NEW YORK; March 9, 2010 – Three out of four consumers are concerned by energy and climate change issues, but nearly two thirds say that using less energy is not the answer to reducing reliance on fossil fuels or foreign energy supply, according to global research by Accenture (NYSE: ACN). The survey of 9,000 individuals in 22 countries also shows that almost nine out of ten consumers want more government intervention in the energy market.
The Accenture New Energy World Survey reveals that:
- 90 percent of consumers are concerned or extremely concerned by rising energy costs and 76 percent by the prospect of energy shortages.
- 83 percent are concerned by climate change and 80 percent by the level of local air pollution.
- 77 percent are concerned or very concerned about their country’s reliance on other countries providing oil and gas.
- 89 percent think it important or very important to reduce their country’s reliance on fossil fuels.
However, only a third of respondents say cutting energy should be the top priority in addressing energy issues:
- 37 percent say using less energy is the answer to limit their country’s reliance on fossil fuels, and 36 percent say that using less energy is the answer to reducing reliance on foreign countries providing oil and gas.
- Two thirds (63 percent and 64 percent, respectively) believe the solution to these challenges lies in developing low carbon sources of energy.
“We cannot address climate change or energy security unless we both create new sources of clean energy and reduce consumer demand,” said Sander van ’t Noordende, Group Chief Executive of Accenture’s Resources operating group. “But our survey shows that consumers do not think lower energy use is a priority. It will take many years before renewable alternatives come fully on stream. Until they do, governments and energy companies will have to find creative ways to transform consumer habits and improve energy efficiency.”
Sander van ’t Noordende summarizes the findings of the New Energy World survey in a video.
Consumers do not trust energy companies
- Only 22 percent of consumers surveyed unreservedly trust energy companies to take actions to address energy challenges.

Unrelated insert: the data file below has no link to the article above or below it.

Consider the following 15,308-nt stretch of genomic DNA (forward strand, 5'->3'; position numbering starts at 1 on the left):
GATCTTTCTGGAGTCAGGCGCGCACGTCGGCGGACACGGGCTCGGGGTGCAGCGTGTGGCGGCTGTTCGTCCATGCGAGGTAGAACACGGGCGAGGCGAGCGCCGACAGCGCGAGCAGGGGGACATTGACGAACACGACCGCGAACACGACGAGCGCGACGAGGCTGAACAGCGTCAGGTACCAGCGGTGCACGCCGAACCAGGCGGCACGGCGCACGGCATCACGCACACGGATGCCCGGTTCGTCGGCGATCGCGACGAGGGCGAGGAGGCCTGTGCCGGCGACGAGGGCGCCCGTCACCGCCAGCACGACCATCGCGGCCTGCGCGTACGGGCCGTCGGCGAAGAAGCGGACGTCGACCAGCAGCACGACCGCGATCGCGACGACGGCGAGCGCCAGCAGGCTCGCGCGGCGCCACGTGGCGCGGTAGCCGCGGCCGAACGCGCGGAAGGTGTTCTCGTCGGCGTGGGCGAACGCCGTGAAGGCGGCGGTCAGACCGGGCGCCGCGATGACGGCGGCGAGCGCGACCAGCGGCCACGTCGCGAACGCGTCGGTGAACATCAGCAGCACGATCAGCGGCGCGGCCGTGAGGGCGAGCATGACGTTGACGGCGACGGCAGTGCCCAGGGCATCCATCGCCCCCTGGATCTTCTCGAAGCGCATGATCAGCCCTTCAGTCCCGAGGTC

- Almost a third (32 percent) do not trust them to do so and 46 percent trust them only if they have direction from governments.
- The highest levels of distrust are in the deregulated or partly deregulated markets of the UK (53 percent), US (51 percent) and Australia (46 percent).
- The lowest levels of distrust are found in the regulated energy markets of Japan (3 percent), India (8 percent), China (12 percent).
Consumers demand more government intervention
When asked who should lead on taking actions to address energy challenges, only 21 percent of the survey respondents said energy companies should. Almost half (45 percent) think governments and political leaders should take the lead, and 24 percent say consumers themselves should lead.
Almost all consumers (85 percent) think that more government control and intervention is required to address energy challenges. Asked to choose the most important government actions required:
- 54 percent pointed to controlling energy prices
- 51 percent to providing incentives for new technologies
- 41 percent to making investment decisions regarding the development of sources of low-carbon energy.
“A return to command and control policies would not be good for consumers or energy companies,” said van ’t Noordende. “But unless policy makers can improve the performance of local energy markets, they may come under pressure to intervene in ways that limit consumer choice and restrict industry flexibility.”
Dislike of foreign energy companies
The Accenture survey also found that consumers prefer energy to be provided from domestically owned companies. Nearly three quarters (72 percent) are not comfortable with energy companies being owned by foreign owned companies. Sentiment against foreign ownership is strongest in the Netherlands (88 percent), followed by the United States and Italy (81 percent). Consumers in Spain (60 percent), the Middle East (53 percent) and India (33 percent) are least worried by foreign ownership.
Accenture’s study, The New Energy World, A Consumer Perspective, is based on an online survey conducted in native languages with 9,005 consumers in 22 countries worldwide, during November 2009. The sample included 1,500 people in North America, 3,502 in Western Europe, and at least 500 in each of Australia, Japan, China, India, South Korea, the Middle East, Brazil and Mexico. The sample was representative of the general population as a whole in terms of age, gender, and socio-economic except for emerging economies with low internet penetration where the sample is representative of the urban population. The data collection was undertaken by Gfk NOP.
Accenture is a global management consulting, technology services and outsourcing company, with more than 176,000 people serving clients in more than 120 countries. Combining unparalleled experience, comprehensive capabilities across all industries and business functions, and extensive research on the world’s most successful companies, Accenture collaborates with clients to help them become high-performance businesses and governments. The company generated net revenues of US$21.58 billion for the fiscal year ended Aug. 31, 2009. Its home page is www.accenture.com.
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